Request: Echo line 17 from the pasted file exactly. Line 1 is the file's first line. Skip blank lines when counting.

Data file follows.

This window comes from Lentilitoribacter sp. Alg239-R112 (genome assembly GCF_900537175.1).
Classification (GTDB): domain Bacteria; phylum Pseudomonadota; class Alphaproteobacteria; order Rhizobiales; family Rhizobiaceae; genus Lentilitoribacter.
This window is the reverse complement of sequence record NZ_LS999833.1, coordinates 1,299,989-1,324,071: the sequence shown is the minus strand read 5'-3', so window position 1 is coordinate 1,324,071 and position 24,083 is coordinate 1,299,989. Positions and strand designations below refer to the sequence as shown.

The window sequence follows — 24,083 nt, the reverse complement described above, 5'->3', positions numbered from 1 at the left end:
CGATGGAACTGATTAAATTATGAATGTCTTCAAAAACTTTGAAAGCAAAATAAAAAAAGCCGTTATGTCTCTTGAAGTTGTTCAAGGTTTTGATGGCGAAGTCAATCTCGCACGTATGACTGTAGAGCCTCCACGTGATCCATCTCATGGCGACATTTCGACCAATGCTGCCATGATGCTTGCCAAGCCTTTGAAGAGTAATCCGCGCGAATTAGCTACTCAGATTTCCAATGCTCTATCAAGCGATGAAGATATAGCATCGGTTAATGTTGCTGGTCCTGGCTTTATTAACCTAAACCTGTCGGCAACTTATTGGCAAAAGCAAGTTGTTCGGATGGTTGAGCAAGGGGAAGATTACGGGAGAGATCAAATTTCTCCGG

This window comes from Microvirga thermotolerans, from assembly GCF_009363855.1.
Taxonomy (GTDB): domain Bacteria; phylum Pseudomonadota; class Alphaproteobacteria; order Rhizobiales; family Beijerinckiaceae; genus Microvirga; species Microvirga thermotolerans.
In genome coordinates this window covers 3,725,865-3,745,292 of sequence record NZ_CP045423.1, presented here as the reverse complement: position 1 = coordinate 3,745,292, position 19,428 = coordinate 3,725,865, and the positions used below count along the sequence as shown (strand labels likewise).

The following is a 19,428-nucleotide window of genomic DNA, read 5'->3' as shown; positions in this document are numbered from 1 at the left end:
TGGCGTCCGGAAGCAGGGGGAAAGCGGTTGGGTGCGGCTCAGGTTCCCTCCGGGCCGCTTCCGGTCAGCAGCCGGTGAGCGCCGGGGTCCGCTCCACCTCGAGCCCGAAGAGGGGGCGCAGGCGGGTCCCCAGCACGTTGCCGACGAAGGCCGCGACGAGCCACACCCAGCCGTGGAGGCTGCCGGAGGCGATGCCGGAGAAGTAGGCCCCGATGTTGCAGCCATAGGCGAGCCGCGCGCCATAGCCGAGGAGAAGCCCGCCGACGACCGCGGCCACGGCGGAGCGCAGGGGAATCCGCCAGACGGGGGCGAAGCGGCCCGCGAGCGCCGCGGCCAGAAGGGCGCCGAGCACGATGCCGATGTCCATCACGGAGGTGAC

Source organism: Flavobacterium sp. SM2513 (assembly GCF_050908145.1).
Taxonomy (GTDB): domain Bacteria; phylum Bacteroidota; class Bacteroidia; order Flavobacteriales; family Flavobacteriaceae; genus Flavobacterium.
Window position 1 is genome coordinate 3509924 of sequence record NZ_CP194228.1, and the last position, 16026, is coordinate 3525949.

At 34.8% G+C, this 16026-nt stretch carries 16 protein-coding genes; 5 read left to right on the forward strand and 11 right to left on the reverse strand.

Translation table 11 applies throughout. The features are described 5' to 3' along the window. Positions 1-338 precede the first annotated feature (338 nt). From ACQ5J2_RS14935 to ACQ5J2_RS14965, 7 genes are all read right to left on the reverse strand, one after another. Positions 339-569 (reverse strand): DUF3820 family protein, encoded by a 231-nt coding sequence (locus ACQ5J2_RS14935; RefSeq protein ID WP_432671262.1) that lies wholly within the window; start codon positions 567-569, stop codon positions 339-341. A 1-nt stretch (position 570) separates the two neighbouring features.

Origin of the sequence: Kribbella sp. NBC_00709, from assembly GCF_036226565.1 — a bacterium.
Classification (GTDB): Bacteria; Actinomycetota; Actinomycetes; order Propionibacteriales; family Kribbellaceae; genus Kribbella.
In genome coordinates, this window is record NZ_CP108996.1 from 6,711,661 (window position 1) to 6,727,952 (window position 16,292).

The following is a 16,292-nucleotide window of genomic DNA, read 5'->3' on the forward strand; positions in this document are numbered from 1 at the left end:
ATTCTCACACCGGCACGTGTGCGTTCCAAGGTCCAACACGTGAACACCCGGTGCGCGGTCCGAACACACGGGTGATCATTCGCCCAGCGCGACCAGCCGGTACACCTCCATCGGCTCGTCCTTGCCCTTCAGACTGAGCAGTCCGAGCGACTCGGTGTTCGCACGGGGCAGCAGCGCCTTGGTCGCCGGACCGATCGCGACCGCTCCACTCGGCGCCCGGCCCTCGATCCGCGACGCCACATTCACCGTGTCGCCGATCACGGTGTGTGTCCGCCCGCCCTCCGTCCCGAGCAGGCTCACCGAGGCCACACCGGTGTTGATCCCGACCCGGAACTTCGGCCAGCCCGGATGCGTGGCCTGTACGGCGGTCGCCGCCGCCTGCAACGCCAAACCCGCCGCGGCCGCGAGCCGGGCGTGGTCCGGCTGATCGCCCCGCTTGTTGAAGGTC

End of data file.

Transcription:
Classification (GTDB): Bacteria; Actinomycetota; Actinomycetes; order Propionibacteriales; family Kribbellaceae; genus Kribbella.